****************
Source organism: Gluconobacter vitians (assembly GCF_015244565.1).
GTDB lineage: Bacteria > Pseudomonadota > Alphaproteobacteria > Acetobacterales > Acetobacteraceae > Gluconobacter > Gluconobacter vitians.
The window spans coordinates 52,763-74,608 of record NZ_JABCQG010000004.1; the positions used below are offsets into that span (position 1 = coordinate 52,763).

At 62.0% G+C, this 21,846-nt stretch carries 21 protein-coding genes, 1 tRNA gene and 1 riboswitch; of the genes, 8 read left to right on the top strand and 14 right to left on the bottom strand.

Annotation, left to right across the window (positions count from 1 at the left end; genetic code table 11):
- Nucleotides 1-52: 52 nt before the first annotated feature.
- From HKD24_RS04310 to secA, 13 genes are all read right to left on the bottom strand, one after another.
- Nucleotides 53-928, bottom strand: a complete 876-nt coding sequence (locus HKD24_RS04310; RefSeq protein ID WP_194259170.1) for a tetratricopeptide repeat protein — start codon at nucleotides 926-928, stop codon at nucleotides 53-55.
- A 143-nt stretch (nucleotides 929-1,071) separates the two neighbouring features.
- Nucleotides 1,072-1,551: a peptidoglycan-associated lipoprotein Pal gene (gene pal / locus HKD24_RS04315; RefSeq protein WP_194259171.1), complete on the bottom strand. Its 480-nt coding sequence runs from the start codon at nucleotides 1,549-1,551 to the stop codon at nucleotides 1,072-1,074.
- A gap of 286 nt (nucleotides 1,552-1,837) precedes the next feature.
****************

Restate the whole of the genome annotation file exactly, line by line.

Source organism: Gluconobacter vitians (assembly GCF_015244565.1).
GTDB lineage: Bacteria > Pseudomonadota > Alphaproteobacteria > Acetobacterales > Acetobacteraceae > Gluconobacter > Gluconobacter vitians.
The window spans coordinates 52,763-74,608 of record NZ_JABCQG010000004.1; the positions used below are offsets into that span (position 1 = coordinate 52,763).

At 62.0% G+C, this 21,846-nt stretch carries 21 protein-coding genes, 1 tRNA gene and 1 riboswitch; of the genes, 8 read left to right on the top strand and 14 right to left on the bottom strand.

Annotation, left to right across the window (positions count from 1 at the left end; genetic code table 11):
- Nucleotides 1-52: 52 nt before the first annotated feature.
- From HKD24_RS04310 to secA, 13 genes are all read right to left on the bottom strand, one after another.
- Nucleotides 53-928, bottom strand: a complete 876-nt coding sequence (locus HKD24_RS04310; RefSeq protein ID WP_194259170.1) for a tetratricopeptide repeat protein — start codon at nucleotides 926-928, stop codon at nucleotides 53-55.
- A 143-nt stretch (nucleotides 929-1,071) separates the two neighbouring features.
- Nucleotides 1,072-1,551: a peptidoglycan-associated lipoprotein Pal gene (gene pal / locus HKD24_RS04315; RefSeq protein WP_194259171.1), complete on the bottom strand. Its 480-nt coding sequence runs from the start codon at nucleotides 1,549-1,551 to the stop codon at nucleotides 1,072-1,074.
- A gap of 286 nt (nucleotides 1,552-1,837) precedes the next feature.